Good Reading : April 2018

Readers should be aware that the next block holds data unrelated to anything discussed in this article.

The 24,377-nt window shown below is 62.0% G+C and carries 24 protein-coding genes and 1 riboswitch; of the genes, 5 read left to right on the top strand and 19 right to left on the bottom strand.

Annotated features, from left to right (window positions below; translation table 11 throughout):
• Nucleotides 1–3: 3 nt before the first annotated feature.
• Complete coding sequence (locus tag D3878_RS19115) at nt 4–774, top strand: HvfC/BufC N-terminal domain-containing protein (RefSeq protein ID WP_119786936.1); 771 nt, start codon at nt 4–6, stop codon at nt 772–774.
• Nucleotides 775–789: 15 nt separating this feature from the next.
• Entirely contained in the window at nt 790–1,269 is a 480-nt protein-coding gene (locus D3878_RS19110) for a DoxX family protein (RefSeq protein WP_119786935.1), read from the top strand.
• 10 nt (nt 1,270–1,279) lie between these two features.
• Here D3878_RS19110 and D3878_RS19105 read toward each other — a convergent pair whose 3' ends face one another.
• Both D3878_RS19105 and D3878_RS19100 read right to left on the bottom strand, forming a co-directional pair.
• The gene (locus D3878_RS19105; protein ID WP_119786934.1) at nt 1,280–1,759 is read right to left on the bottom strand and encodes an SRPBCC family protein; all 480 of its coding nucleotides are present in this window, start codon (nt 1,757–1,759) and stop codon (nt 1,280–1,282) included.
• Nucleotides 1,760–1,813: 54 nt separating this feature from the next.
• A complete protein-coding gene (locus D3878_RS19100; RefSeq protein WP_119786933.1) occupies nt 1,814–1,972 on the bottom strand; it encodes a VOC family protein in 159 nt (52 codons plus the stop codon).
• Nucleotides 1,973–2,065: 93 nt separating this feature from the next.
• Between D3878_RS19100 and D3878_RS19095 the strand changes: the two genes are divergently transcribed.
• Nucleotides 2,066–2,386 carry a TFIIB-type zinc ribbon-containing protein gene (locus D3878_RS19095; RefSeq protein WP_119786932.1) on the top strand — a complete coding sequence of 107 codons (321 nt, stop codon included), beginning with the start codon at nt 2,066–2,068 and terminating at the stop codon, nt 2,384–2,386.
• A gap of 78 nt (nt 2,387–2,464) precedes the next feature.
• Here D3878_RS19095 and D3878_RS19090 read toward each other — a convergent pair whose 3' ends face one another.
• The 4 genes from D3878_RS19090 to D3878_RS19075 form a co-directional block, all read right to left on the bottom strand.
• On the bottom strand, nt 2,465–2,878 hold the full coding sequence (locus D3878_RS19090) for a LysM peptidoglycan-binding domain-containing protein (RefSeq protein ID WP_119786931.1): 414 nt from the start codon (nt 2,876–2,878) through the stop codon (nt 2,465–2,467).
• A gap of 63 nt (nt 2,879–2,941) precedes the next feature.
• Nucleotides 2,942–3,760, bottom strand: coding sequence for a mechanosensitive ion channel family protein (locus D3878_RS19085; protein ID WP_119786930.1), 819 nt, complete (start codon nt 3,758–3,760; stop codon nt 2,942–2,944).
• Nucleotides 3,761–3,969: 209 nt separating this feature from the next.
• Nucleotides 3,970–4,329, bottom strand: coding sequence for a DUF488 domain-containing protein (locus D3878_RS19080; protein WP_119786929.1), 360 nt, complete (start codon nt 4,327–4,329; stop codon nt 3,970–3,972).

GOODREADINGMAGAZINE.COM.AU GOOD READING APRIL 2018 32 Justine Ettler’s beginnings as a published fiction wr iter played out like a debut author’s fantasy come true. She was the first person to sell two manuscr ipts as a debut author to a mainstream publisher – Pan Macmillan – and when the first of these manuscripts, The River Ophelia, was published in 1995, it generated a storm of media coverage and notor iety. The book was heralded as the beginning of a new genre in Australia, ‘grunge literature’, and Justine was dubbed its ‘empress’. But as the book racked up over 50000 sales – a bestseller 10 times over – Justine pulled the book from print. ‘Nobody does that,’ she says over two decades later, sitting across from me in a blustery waterfront park in Elizabeth Bay. ‘Not with a bestseller. I felt a bit shamed for the book. It’s complicated.’ Justine wrote The River Ophelia as a postmodern take on domestic violence, inspired in no small part by Bret Easton Ellis’s American Psycho. She named the lead character – a young university student who gets tangled up in a violent relationship replete with hard drugs and rough sex – after herself, and all the other characters were christened with names from classical literature, such as the boyfriend, Sade (from Marquis de Sade). ‘There’s a character in American Psycho, a prostitute, that knows what Patrick Bates is going to do to her. And she goes back. My question is, why do women go back for more? What is it about a certain type of woman that when she gets in with a violent, nasty guy, she doesn’t head for the hills? That’s how The River Ophelia started.’ But rather than acknowledge the book’s postmodern or theoretical ambitions, the publishers set about confecting scandal, and trying to allude that the events depicted in the book were based on the author’s life. ‘They asked me to do a nude cover,’ says Justine. ‘Me. To be nude. And they were going to hide my face and bring the book out, and if it didn’t create a stir, they were going to release to the media anonymously that it was me, to get people interested in the book. This is the sort of stuff they were doing back then. ‘That kind of sensationalistic marketing, it kills the author. No one takes the book seriously, it’s just a bit of titillation. I think when you write about sex and violence in an unconventional way – and the same thing happened with Bret Easton Ellis and American Psycho – you become notorious. Some people like being notor ious, others don’t. I wanted to be respected as a serious literary writer.’ Justine says the book is plagued by 1-star RETURN TO THE SHORE UP CLOSE 3 Sydney-based writer JUSTINE ETTLER burst on to the literary scene in 1995 with The River Ophelia. But the book’s marketing led the novel to be misunderstood, and rather than enjoying the booming sales of her debut, the author pulled the book from print and moved to London. She tells ANGUS DALTON about republishing the book in the era of #MeToo, and the release of her new novel, Bohemia Beach. . But the book’s marketing led Justine Ettler ‘THERE’S A PERCEPTION THAT IF YOU WRITE A CHARACTER WHO’S DRUNK, THAT YOU MUST BE A DRUNK TOO ...